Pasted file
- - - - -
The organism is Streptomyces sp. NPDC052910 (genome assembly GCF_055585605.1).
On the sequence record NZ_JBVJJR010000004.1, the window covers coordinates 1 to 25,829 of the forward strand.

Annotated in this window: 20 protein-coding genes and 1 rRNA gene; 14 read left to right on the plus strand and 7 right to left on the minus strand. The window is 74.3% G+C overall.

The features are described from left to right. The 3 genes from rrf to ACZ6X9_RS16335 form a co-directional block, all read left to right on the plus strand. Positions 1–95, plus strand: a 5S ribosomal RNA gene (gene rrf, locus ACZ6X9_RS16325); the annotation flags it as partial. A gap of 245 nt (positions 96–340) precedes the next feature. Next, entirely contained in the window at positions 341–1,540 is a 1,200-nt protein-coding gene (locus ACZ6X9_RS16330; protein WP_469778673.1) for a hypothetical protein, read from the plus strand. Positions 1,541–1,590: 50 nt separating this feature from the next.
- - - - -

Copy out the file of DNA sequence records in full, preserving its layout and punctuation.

The organism is Streptomyces sp. NPDC052910 (genome assembly GCF_055585605.1).
On the sequence record NZ_JBVJJR010000004.1, the window covers coordinates 1 to 25,829 of the forward strand.

Annotated in this window: 20 protein-coding genes and 1 rRNA gene; 14 read left to right on the plus strand and 7 right to left on the minus strand. The window is 74.3% G+C overall.

The features are described from left to right. The 3 genes from rrf to ACZ6X9_RS16335 form a co-directional block, all read left to right on the plus strand. Positions 1–95, plus strand: a 5S ribosomal RNA gene (gene rrf, locus ACZ6X9_RS16325); the annotation flags it as partial. A gap of 245 nt (positions 96–340) precedes the next feature. Next, entirely contained in the window at positions 341–1,540 is a 1,200-nt protein-coding gene (locus ACZ6X9_RS16330; protein WP_469778673.1) for a hypothetical protein, read from the plus strand. Positions 1,541–1,590: 50 nt separating this feature from the next.